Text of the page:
2 Comments

Posted by on March 9, 2015 in Business & Success

 

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How to Rebrand Your Business: Part 3

Welcome back to the third week of our 5-part series on how to rebrand your business. Each week we will cover a unique and important aspect of the rebranding process. Be sure and catch up on the previous weeks’ posts if you’re just joining us! And now for this week’s critical question…

What is my mission?

what is my mission

Once you’ve assessed and confirmed your need to rebrand your business and reevaluated your current target customer base, it’s time to determine your new mission.

While your mission will most obviously be described by your mission statement and placed on marketing materials such as your website, social media profiles and brochures, it must also be something you and your employees live and breathe every day. Most importantly, your mission must be demonstrated by your actions and it must also align with your vision for the future of your business. Yes, this will require a little critical thinking/soul searching, but is an important part of the rebranding process that many people overlook.

Mainly, I believe most people avoid updating their mission during the rebranding process because it can be a daunting task to fit everything your business stands for in a succinct sentence or two. But this exercise alone demonstrates your innate understanding of your business and its purpose. It’s not always fun, but it’s necessary – ah, such is life!

To help you get started with honing in on your new mission as part of your new brand, let’s think through these three questions together.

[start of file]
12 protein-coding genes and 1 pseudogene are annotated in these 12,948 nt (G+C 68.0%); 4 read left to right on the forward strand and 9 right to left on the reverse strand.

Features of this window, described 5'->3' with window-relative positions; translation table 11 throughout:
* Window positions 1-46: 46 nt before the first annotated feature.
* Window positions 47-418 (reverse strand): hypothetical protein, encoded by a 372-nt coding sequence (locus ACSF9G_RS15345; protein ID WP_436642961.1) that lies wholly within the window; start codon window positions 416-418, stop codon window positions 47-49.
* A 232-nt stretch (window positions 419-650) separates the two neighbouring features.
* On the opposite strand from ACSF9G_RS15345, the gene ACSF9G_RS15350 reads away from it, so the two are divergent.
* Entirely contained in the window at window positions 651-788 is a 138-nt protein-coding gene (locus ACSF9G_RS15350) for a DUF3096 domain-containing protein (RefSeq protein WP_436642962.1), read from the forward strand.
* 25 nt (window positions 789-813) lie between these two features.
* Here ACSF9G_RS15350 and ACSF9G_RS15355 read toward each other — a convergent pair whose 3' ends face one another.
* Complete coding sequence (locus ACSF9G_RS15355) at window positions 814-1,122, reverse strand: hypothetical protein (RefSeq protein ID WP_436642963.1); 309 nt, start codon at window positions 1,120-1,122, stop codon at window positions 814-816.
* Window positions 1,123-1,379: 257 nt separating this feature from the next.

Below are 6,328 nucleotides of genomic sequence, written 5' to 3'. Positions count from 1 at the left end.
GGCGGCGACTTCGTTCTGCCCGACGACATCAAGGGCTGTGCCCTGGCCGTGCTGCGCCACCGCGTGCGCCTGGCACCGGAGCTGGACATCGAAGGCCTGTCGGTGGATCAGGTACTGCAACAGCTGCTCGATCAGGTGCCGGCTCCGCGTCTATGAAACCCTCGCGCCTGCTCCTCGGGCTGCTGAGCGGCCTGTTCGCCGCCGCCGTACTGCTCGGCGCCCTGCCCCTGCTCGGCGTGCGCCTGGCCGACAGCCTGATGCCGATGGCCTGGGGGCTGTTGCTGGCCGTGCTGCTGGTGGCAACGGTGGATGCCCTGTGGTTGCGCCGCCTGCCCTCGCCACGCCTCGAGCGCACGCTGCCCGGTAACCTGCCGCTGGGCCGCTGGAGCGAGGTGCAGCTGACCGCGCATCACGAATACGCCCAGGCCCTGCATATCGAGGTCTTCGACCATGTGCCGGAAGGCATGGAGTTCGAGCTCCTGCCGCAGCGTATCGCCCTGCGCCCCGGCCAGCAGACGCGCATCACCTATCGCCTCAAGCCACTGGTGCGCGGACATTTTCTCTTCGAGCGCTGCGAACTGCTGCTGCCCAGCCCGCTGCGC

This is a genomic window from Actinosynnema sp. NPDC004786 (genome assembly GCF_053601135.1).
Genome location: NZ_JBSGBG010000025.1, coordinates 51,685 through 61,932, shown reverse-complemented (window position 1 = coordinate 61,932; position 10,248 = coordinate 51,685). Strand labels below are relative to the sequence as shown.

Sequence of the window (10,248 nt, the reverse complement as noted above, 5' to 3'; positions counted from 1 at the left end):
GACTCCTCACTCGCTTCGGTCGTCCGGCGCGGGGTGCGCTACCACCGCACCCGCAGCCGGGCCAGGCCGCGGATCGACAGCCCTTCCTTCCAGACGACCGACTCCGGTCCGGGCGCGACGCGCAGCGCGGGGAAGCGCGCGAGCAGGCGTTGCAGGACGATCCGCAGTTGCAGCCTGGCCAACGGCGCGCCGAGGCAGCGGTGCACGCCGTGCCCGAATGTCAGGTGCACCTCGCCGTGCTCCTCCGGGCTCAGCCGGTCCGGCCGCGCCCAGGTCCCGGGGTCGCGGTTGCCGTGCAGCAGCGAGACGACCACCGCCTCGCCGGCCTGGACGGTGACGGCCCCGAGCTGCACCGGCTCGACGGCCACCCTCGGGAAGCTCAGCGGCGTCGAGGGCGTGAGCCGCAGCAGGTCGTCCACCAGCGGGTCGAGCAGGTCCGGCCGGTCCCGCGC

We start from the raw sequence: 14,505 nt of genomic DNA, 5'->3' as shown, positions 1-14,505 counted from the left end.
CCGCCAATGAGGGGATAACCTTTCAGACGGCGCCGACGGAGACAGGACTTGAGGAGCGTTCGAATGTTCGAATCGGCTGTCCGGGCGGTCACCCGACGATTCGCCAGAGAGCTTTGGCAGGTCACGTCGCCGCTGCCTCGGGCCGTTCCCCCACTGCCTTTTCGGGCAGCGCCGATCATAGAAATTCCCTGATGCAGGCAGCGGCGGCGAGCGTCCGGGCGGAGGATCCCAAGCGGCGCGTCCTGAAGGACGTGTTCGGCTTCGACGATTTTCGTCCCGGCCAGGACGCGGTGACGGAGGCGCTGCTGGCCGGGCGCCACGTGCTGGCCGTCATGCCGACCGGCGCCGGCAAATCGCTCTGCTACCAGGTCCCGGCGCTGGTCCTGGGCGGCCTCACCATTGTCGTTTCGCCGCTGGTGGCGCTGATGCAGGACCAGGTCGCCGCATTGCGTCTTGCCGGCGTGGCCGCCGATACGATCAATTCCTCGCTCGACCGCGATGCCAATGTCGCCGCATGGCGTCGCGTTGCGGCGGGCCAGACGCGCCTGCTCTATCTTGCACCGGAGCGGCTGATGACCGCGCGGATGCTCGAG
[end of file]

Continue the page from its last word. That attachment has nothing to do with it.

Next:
What benefit do you provide to your customers?

Whether you sell a product or a service, you should be ultimately selling a “benefit” to your customers. Common examples are expertise, efficiency, peace of mind, enjoyment, quality and comfort. Focus on your one or two most prevalent benefits and identify the key parts of your business that affect your ability to provide these benefits. For example, a restaurant that provides enjoyment and quality to its customers relies heavily upon its cooks and wait staff to produce these benefits. These should then be a main focus of your mission statement.

What makes it more desirable to work with you than a competitor (or no one at all)?

Let’s consider that restaurant example again. It provides enjoyment and quality to its customers – just as any other restaurant aims to do. Why should people patronize your establishment over the countless others nearby? This point of differentiation will become a very important part of your mission statement, so take note as to how you personally answer it! Price, atmosphere, convenience and professionalism are some good examples as to how you might fill in this blank.

What gets you out of bed and into the office every morning?